Thats good. reading some of the posts on this and other forums people ar experiencing problems travelling with bikes. Airlines are changing rules and prices on a regular basis.
    Personally, I have to order a decent sized cab for the airport and pay £25 each way. Without the bike I can travel for free on the train & metro. Plus all the other stuff I mentioned. The I do worry about it being damaged or even arriving at all. Last time I travelled my mate brought his carbon framed Scott. While we were waiting at baggage some of the brain dead Magaruff crowd thought it was good fun to sling it across the customs hall! :evil:
    I like the freedom of not having to put it together and take it apart as well. I'd love to bring my own bike but the ever increasing cost and hassle is against it for me. Different if you are touring for a few weeks and ending up at a different airport.
    Jim :)
  • andymillerandymiller Posts: 2,856
    sampras38 wrote:
    andymiller wrote:
    sampras38 wrote:
    the misses works for BA so I tend to fly staff.

    Given the threats from BA management about withdrawing staff flights if the staff insist on being bolshie ...enjoy it while you can.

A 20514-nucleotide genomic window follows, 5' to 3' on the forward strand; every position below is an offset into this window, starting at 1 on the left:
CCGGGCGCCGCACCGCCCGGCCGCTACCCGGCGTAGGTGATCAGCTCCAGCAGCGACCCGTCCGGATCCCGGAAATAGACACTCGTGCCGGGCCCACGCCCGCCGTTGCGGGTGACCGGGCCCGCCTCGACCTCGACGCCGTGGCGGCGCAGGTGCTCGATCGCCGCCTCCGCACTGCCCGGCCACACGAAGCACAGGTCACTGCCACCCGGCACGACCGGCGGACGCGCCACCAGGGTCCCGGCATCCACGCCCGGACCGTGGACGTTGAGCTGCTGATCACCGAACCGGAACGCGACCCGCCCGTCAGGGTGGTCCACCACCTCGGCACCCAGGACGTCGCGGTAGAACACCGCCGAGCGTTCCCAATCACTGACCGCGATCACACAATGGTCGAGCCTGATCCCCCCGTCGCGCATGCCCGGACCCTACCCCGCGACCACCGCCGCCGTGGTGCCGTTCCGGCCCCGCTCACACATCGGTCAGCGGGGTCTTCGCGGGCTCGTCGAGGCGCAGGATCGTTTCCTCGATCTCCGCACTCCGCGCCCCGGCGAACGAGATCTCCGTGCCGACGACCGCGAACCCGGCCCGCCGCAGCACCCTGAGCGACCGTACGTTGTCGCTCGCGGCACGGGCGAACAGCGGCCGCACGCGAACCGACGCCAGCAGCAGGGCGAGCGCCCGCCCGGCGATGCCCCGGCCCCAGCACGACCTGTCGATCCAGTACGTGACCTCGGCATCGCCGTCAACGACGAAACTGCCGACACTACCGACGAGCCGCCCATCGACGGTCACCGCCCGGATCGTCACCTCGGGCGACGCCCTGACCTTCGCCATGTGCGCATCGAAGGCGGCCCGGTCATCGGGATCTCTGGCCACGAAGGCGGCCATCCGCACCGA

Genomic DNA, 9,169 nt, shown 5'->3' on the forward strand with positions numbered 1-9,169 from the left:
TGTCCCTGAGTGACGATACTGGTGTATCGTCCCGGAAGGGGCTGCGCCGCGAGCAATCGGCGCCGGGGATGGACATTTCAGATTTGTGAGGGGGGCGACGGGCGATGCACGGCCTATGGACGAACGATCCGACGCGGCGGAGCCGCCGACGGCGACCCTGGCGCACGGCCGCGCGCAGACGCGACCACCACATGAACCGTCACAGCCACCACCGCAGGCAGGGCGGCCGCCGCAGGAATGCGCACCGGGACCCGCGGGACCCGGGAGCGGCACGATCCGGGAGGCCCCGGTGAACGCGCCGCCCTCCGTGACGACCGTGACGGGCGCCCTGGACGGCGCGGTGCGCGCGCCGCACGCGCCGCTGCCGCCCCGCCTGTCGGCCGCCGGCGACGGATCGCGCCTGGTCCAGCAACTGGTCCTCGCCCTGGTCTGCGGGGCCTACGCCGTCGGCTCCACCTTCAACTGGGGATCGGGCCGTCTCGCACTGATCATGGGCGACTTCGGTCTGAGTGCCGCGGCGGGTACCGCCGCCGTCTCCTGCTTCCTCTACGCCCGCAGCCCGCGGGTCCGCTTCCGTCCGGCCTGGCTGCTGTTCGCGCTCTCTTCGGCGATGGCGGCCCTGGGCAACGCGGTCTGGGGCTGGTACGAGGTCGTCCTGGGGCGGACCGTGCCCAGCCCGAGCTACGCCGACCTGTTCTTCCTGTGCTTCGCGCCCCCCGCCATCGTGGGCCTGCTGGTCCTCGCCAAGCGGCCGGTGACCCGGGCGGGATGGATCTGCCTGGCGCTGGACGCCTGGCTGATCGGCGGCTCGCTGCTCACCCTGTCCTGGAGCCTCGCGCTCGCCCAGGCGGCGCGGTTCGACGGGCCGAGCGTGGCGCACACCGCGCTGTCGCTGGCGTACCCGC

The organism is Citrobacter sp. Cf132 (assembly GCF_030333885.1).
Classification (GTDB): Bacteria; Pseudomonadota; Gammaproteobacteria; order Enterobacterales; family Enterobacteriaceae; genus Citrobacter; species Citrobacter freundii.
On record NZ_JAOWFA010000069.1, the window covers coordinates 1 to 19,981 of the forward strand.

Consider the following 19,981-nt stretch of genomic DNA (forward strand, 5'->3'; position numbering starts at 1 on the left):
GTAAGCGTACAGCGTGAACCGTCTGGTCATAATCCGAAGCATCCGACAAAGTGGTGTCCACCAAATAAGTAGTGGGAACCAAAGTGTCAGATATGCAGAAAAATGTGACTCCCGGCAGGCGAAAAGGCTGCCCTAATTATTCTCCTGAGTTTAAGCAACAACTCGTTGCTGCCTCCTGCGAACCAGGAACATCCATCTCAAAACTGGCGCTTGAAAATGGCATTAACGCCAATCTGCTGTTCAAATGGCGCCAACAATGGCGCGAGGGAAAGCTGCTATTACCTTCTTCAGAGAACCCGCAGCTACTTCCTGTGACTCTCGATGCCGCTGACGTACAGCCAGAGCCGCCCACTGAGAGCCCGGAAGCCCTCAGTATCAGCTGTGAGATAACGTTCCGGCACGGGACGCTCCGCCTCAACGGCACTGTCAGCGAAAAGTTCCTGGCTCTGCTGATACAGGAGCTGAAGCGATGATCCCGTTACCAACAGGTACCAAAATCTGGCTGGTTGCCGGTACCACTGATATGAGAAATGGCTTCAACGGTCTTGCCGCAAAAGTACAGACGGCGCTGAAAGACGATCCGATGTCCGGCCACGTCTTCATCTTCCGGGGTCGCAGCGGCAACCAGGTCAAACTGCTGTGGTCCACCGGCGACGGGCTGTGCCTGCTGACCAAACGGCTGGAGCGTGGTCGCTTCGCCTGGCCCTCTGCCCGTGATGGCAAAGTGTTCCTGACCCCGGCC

Oooooh, get her...;-)

    i'll have you know I've been flying staff for 15 odd years and both of us are nothing but nice to the staff and never have we been "bolshie", as you put it. In fact we've often got extras because we make an effort to be nice.

    Erm I think you've misread my post. This is the news story I was referring to:

    BA threatens cabin crews’ travel perks (FT.com)

    Time for a trip to the opticians? :roll:
  • sampras38sampras38 Posts: 1,917
    bigjim wrote:
    I know peopl.e who hire but I;ve never found it that much hassle bringing a bike with me. Certainly no m ore than any other problems with travelling.
    Thats good. reading some of the posts on this and other forums people ar experiencing problems travelling with bikes. Airlines are changing rules and prices on a regular basis.
    Personally, I have to order a decent sized cab for the airport and pay £25 each way. Without the bike I can travel for free on the train & metro. Plus all the other stuff I mentioned. The I do worry about it being damaged or even arriving at all. Last time I travelled my mate brought his carbon framed Scott. While we were waiting at baggage some of the brain dead Magaruff crowd thought it was good fun to sling it across the customs hall! :evil:
    I like the freedom of not having to put it together and take it apart as well. I'd love to bring my own bike but the ever increasing cost and hassle is against it for me. Different if you are touring for a few weeks and ending up at a different airport.
    Jim :)

    Yeah, it probably is getting a bit tougher now the airlines are changing their policies. I'll reserve my judgement as to how much after my trip to France in June. As for hiring a bike, I don't thinik I could relax on a bike that wasn't my own. I certainly wouldn't feel right taking risks on it.